Rush Limbaugh's Campaign To "Otherize" Obama
With the 2012 presidential election approaching, Rush Limbaugh has stepped up his efforts to "otherize" President Obama, engaging in dog-whistle politics intended to push the idea that Obama is foreign to the American experience.
In 2008, New York Times columnist Nicholas Kristof wrote  of a deliberate effort to exaggerate differences between Obama and other Americans, with the goal of "de-Americaniz[ing]" him in the eyes of American voters. This effort, which Kristof described as a "campaign to 'otherize' " Obama, has had many voices, but perhaps none more prominent than Limbaugh.
Since as early as 2007, Limbaugh has attempted to portray Obama's life story as foreign to the American experience, often exploiting racial and religious prejudice to sow distrust and fear of Obama. Limbaugh's past remarks include accusing  Obama of being "more African in his roots than he is American" and guilty of "behaving like an African colonial despot." He has also called  Obama a "Halfrican American" and questioned  Obama's faith, asking, "Obama says he's a Christian but where's the evidence?" Limbaugh also asserted  that "Imam Hussein Obama" is probably the "best anti-American president the country's ever had," and then a day later trumpeted a poll  showcasing the mistaken belief that "Imam Obama is a Muslim."
Now, with the 2012 election just a few months away, Limbaugh has stepped up these efforts to "otherize" Obama.
On the July 16 edition of his radio show, after airing comments Obama delivered at a campaign rally that touched upon the relationship between small business success and public investment in infrastructure, Limbaugh declared  that "it can now be said, without equivocation" that Obama "hates this country." He added that Obama "is trying to dismantle, brick by brick, the American dream," and concluded that Obama "despises the country and the way it was founded and the way in which it became great. He hates it."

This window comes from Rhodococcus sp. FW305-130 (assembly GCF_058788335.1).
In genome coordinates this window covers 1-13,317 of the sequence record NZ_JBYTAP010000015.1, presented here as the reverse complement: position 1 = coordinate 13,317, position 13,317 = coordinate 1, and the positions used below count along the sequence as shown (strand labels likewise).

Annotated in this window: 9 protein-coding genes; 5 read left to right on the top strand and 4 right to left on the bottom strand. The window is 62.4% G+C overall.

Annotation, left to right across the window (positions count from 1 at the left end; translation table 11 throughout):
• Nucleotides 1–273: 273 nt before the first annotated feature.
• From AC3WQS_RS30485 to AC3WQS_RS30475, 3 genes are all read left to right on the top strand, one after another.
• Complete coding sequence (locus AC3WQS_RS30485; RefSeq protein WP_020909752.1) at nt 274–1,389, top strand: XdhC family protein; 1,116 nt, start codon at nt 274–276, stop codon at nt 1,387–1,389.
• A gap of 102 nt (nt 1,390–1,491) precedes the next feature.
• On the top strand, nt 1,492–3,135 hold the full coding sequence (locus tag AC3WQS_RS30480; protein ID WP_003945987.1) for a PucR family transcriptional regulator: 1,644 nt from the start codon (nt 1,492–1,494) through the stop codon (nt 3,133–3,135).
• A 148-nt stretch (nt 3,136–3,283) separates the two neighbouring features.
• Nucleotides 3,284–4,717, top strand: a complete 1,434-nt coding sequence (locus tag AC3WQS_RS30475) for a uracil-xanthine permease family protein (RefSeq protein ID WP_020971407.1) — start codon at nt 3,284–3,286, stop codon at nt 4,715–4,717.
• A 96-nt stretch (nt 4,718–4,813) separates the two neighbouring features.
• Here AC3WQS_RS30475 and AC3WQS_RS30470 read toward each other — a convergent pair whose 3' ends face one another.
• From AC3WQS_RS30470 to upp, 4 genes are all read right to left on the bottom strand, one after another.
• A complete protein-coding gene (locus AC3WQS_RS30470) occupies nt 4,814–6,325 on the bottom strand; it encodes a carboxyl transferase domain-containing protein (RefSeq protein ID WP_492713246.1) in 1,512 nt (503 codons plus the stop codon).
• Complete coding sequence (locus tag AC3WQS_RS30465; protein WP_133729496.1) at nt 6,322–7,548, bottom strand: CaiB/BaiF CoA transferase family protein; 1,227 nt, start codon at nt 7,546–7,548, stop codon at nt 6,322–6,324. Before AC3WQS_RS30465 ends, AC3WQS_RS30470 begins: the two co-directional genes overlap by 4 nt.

On July 24, responding to a caller who attacked Obama for not understanding how business works, Limbaugh posited that Obama's philosophy "does not comport with the American experience." He then explained that Obama "cannot relate to" the "American experience," because "he has been taught to resent it."
A day later, on July 25, Limbaugh discussed a poll  showing that half of Americans say Obama has the background and values they identify with. Limbaugh expressed bewilderment that Americans could relate to Obama's background, saying Obama doesn't have a life story "that has much in common with anybody in this country."
The campaign to "otherize" Obama, championed in part by Limbaugh, has made an impression on the American electorate. In 2008, a Pew Research Center survey  revealed that 12 percent of registered voters incorrectly  believed Obama to be Muslim, while not even 60 percent correctly identified Obama as Christian. In a recent survey, nearly four years into Obama's presidency, Pew revealed  that 17 percent of registered voters -- a 5 percent increase -- wrongly view Obama as Muslim, while less than 50 percent believe he is Christian.